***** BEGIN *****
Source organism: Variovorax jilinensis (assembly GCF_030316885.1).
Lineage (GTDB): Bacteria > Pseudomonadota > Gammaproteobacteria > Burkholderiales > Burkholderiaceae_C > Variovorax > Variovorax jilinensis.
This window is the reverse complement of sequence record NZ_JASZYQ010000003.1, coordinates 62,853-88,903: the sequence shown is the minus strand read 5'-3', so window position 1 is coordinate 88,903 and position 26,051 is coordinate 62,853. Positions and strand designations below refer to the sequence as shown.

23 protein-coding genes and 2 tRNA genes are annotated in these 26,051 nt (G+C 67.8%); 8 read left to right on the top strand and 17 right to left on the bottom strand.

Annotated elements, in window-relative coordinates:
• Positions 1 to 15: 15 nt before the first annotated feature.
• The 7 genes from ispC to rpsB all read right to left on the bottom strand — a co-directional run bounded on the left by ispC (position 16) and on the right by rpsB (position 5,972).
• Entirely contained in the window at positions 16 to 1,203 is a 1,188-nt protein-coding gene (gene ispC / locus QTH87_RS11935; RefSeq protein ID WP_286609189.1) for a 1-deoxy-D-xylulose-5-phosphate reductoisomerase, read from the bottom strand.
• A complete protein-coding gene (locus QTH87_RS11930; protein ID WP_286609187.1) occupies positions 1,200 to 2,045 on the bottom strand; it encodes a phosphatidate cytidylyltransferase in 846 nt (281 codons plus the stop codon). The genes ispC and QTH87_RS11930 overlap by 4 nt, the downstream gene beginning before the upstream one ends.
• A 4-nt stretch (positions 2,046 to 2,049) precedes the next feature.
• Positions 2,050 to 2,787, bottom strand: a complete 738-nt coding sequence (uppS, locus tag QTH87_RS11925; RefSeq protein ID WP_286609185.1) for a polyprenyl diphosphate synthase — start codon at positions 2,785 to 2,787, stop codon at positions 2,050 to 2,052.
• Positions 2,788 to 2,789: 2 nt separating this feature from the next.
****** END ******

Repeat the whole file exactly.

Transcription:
Source organism: Variovorax jilinensis (assembly GCF_030316885.1).
Lineage (GTDB): Bacteria > Pseudomonadota > Gammaproteobacteria > Burkholderiales > Burkholderiaceae_C > Variovorax > Variovorax jilinensis.
This window is the reverse complement of sequence record NZ_JASZYQ010000003.1, coordinates 62,853-88,903: the sequence shown is the minus strand read 5'-3', so window position 1 is coordinate 88,903 and position 26,051 is coordinate 62,853. Positions and strand designations below refer to the sequence as shown.

23 protein-coding genes and 2 tRNA genes are annotated in these 26,051 nt (G+C 67.8%); 8 read left to right on the top strand and 17 right to left on the bottom strand.

Annotated elements, in window-relative coordinates:
• Positions 1 to 15: 15 nt before the first annotated feature.
• The 7 genes from ispC to rpsB all read right to left on the bottom strand — a co-directional run bounded on the left by ispC (position 16) and on the right by rpsB (position 5,972).
• Entirely contained in the window at positions 16 to 1,203 is a 1,188-nt protein-coding gene (gene ispC / locus QTH87_RS11935; RefSeq protein ID WP_286609189.1) for a 1-deoxy-D-xylulose-5-phosphate reductoisomerase, read from the bottom strand.
• A complete protein-coding gene (locus QTH87_RS11930; protein ID WP_286609187.1) occupies positions 1,200 to 2,045 on the bottom strand; it encodes a phosphatidate cytidylyltransferase in 846 nt (281 codons plus the stop codon). The genes ispC and QTH87_RS11930 overlap by 4 nt, the downstream gene beginning before the upstream one ends.
• A 4-nt stretch (positions 2,046 to 2,049) precedes the next feature.
• Positions 2,050 to 2,787, bottom strand: a complete 738-nt coding sequence (uppS, locus tag QTH87_RS11925; RefSeq protein ID WP_286609185.1) for a polyprenyl diphosphate synthase — start codon at positions 2,785 to 2,787, stop codon at positions 2,050 to 2,052.
• Positions 2,788 to 2,789: 2 nt separating this feature from the next.